Maritime security: Europe and beyond
The European Council has adopted the updated EU Maritime Security Strategy Action Plan, designed to tighten and improve its approach to maritime security including the introduction of regional approaches to hotspots including the Gulf of Guinea. With 70% of the EU’s outer border being coastline, there is key strategic value in ensuring that Europe’s seas and oceans are adequately protected. Looking beyond European waters, the EU has a vested interest in ensuring its goods are able to be transhipped securely around the globe.
The EU Maritime Security Strategy is underpinned by four key principles:
1. A regional approach to a global challenge
The EU recognises that its own economic development and position in the global market means its concerns for maritime security must reach beyond its own waters. Destabilized zones in the Horn of Africa or the Gulf of Guinea are of particular concern.
These issues are of great concern to EU based shipowners and insurers. The EU has therefore recognised that its role in maritime security reaches all corners of the globe. The EU as part of its global reach supports the African Union’s integrated Maritime Strategy and Indian Ocean Forum on Maritime Crime.
2. Protection of critical maritime infrastructure
The global approach is palpable within this action point. Operation Atlanta has been extended to December 2020 with a focus on the protection of vessels of the World Food Programme, monitoring fishing activities off the coast of Somalia and generally strengthening maritime security in the region. The EU has a heightened sense of risk around cyber threats. In particular, its key energy installations and operations at sea that may entail chemical and environmental threats should they become compromised. The EU has therefore encouraged further integration of security measures to provide it with the most robust practices to counteract threats to its maritime infrastructure.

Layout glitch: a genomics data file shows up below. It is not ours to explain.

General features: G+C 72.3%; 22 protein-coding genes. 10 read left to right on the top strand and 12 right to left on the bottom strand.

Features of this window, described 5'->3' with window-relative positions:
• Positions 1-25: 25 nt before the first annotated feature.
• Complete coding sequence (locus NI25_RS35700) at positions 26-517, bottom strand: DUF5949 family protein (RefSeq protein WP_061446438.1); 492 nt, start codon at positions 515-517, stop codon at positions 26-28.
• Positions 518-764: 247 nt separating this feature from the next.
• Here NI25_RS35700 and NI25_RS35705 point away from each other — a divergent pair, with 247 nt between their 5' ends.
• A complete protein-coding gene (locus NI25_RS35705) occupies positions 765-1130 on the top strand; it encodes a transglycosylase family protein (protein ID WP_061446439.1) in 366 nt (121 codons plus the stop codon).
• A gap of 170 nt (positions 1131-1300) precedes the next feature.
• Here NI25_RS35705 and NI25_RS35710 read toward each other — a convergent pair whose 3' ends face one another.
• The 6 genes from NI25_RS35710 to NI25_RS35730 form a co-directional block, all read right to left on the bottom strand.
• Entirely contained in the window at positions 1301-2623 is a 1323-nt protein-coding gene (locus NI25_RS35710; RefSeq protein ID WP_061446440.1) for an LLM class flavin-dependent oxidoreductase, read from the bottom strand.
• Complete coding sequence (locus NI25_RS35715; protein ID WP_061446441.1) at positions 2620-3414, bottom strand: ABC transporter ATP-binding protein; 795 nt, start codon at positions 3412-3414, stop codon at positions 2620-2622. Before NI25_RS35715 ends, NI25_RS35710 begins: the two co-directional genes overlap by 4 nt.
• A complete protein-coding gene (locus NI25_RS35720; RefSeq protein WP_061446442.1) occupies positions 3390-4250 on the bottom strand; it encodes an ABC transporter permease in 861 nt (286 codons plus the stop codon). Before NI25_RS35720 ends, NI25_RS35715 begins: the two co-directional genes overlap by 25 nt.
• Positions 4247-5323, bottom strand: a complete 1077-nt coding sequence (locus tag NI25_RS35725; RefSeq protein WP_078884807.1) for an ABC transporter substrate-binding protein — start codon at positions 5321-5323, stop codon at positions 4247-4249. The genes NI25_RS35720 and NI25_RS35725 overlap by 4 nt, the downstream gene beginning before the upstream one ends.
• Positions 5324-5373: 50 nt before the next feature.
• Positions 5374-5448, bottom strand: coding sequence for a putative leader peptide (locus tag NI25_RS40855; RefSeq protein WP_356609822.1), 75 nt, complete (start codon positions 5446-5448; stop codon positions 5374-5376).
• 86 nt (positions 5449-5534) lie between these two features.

3. Stronger collaboration between civilian and military
The EU’s holistic approach encompasses a desire to produce integrated programmes and utilise resources across both military and civilian operations. Collaboration between agencies will be crucial in executing the EU’s strategy, not least in areas such as the Common Information-Sharing Environment (CISE) and European Border and Coast Guard Agency. Challenges such as the “migrant crisis” from North Africa have necessitated greater levels of cooperation between EU member state agencies to address maritime security issues.
4. Innovative and holistic
The EU has recognised that maritime security must be viewed as a multi-faceted challenge, one which goes beyond terrorism and piracy to consider cyber, hybrid, chemical, biological, radiological and nuclear threats.
The EU has sought to react innovatively to dilemmas it faces in its seas and oceans. For instance, Operation Sophia (whose core mission is to fight human trafficking and smuggling networks operating in the Mediterranean) is focussed on the EU’s wider goal of restoring security to the Libyan waters. Similarly, the CISE aims to give EU member states an integrated platform where authorities across the EU will share surveillance data needed for missions carried out by sea.
The UK’s Navy and NSMS have, to date, been the leading figures in the field of EU maritime security. However, following ongoing Brexit discussions, Spain has put itself at the front of the queue to take over the leadership of the EU’s key maritime missions (for example, Operation Atlanta).
Shipowners and insurers may take some level of comfort in the EU’s Action Plan to improve and develop its strategy on maritime security as its focus shifts to an integrated, collaborative and global approach. However, whether the EU is successful in implementing its aims of higher-level integration and data sharing to counteract maritime threats remains to be seen.
At a time of political volatility within Europe, member states may be reluctant to share sensitive data that relates to its maritime ventures. UK shipowners and insurers may, at present, face uncertainty about the role the UK will play, if any, in the EU’s maritime security strategy moving forwards.
Risks and threats evolve all the time, and this revised action plan allows us to anticipate better, plan better and react better.
Karmenu Vella, European Commissioner for Environment, Maritime Affairs and Fisheries.